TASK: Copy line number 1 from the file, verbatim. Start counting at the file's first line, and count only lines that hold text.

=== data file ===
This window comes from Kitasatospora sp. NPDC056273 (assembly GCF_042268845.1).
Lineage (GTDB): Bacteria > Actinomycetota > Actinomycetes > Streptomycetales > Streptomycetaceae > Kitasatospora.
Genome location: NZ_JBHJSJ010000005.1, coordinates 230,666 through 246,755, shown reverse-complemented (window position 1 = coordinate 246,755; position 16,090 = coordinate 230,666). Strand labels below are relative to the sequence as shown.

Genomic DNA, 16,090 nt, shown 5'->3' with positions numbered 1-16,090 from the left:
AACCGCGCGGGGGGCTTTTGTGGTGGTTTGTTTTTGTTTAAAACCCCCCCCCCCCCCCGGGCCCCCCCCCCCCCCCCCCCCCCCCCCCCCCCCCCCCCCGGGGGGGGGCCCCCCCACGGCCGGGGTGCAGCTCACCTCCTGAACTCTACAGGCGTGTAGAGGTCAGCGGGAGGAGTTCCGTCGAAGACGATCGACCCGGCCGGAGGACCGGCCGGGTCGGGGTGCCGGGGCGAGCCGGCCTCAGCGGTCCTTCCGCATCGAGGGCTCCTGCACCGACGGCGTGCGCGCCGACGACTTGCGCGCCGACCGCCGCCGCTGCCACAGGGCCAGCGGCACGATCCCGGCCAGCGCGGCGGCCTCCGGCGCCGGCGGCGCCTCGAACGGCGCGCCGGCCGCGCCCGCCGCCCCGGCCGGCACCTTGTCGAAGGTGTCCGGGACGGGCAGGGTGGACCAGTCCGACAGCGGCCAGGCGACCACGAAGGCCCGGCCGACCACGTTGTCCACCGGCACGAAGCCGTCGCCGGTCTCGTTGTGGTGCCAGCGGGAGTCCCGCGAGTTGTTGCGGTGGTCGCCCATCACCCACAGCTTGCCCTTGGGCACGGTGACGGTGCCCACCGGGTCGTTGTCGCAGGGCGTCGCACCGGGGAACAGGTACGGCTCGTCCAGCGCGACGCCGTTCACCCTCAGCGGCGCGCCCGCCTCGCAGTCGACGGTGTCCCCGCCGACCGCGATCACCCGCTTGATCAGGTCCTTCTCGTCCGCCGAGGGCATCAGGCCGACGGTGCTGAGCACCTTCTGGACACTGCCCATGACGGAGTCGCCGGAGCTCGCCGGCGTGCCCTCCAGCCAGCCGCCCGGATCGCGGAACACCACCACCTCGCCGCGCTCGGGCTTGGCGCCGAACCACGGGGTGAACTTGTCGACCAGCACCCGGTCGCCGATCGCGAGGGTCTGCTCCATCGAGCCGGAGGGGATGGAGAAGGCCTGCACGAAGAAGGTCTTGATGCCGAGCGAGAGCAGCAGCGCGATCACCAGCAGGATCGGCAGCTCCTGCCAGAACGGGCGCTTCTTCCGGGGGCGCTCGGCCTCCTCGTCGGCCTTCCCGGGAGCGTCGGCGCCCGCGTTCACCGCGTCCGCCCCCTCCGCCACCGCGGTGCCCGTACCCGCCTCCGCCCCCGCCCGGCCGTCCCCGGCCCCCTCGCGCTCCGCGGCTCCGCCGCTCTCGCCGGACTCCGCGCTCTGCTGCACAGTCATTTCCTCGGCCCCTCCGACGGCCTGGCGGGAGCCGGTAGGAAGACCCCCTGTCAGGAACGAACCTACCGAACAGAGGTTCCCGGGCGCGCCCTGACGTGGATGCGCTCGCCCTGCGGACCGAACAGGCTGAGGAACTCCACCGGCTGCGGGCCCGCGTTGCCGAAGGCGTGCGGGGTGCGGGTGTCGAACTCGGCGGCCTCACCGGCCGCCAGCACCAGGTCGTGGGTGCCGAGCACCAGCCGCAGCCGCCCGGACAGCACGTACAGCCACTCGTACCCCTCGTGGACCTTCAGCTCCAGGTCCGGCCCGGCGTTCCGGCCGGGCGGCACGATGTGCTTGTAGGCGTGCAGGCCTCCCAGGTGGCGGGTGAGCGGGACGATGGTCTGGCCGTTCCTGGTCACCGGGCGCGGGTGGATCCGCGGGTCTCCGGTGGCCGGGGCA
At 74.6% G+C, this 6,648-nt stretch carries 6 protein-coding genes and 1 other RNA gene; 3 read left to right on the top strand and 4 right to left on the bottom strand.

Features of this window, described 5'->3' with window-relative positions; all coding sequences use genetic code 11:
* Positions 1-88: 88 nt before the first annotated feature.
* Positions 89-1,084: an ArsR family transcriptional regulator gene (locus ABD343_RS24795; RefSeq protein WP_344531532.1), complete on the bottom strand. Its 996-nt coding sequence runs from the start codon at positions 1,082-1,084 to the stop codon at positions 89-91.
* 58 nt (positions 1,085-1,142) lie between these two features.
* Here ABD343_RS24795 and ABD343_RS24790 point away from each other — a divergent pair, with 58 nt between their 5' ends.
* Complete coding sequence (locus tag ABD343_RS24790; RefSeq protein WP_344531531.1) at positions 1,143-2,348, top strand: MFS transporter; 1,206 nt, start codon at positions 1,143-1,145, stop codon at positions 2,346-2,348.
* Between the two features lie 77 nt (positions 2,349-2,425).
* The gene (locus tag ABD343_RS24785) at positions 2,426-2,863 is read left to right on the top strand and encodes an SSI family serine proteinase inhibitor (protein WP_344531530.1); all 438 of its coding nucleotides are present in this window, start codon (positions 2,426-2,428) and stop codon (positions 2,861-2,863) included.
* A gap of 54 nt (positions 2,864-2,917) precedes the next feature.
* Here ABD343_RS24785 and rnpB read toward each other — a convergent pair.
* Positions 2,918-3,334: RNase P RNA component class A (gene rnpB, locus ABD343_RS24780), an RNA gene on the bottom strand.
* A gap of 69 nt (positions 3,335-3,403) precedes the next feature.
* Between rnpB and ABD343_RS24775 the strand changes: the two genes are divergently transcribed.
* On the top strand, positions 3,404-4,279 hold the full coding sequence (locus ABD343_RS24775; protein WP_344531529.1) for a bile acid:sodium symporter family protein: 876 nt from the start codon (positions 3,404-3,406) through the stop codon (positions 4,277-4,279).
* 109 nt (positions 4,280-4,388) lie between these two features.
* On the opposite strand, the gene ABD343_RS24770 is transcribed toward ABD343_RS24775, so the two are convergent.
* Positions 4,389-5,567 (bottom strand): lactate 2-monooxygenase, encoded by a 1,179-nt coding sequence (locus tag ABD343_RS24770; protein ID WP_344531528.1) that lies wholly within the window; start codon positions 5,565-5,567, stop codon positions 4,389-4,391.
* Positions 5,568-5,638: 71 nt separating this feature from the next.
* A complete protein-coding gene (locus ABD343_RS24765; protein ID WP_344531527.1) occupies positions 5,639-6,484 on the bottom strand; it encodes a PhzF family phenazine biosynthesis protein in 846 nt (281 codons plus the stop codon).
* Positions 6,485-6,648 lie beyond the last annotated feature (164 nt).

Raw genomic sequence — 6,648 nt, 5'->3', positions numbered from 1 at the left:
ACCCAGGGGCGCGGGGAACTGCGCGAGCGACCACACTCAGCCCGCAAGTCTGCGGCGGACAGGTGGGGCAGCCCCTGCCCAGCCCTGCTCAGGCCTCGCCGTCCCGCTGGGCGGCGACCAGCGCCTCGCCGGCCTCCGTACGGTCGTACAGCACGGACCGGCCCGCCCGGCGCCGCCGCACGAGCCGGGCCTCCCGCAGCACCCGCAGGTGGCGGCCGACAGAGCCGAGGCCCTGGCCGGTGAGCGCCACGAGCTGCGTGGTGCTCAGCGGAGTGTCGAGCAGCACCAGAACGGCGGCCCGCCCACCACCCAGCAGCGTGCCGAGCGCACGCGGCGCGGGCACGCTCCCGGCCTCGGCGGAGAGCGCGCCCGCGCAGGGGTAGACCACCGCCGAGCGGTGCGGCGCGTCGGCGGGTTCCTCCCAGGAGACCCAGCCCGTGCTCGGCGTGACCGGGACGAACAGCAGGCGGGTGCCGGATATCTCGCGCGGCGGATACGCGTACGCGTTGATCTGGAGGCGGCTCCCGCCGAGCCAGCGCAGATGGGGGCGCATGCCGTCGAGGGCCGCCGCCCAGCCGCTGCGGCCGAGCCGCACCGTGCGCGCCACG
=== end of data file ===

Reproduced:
This window comes from Kitasatospora sp. NPDC056273 (assembly GCF_042268845.1).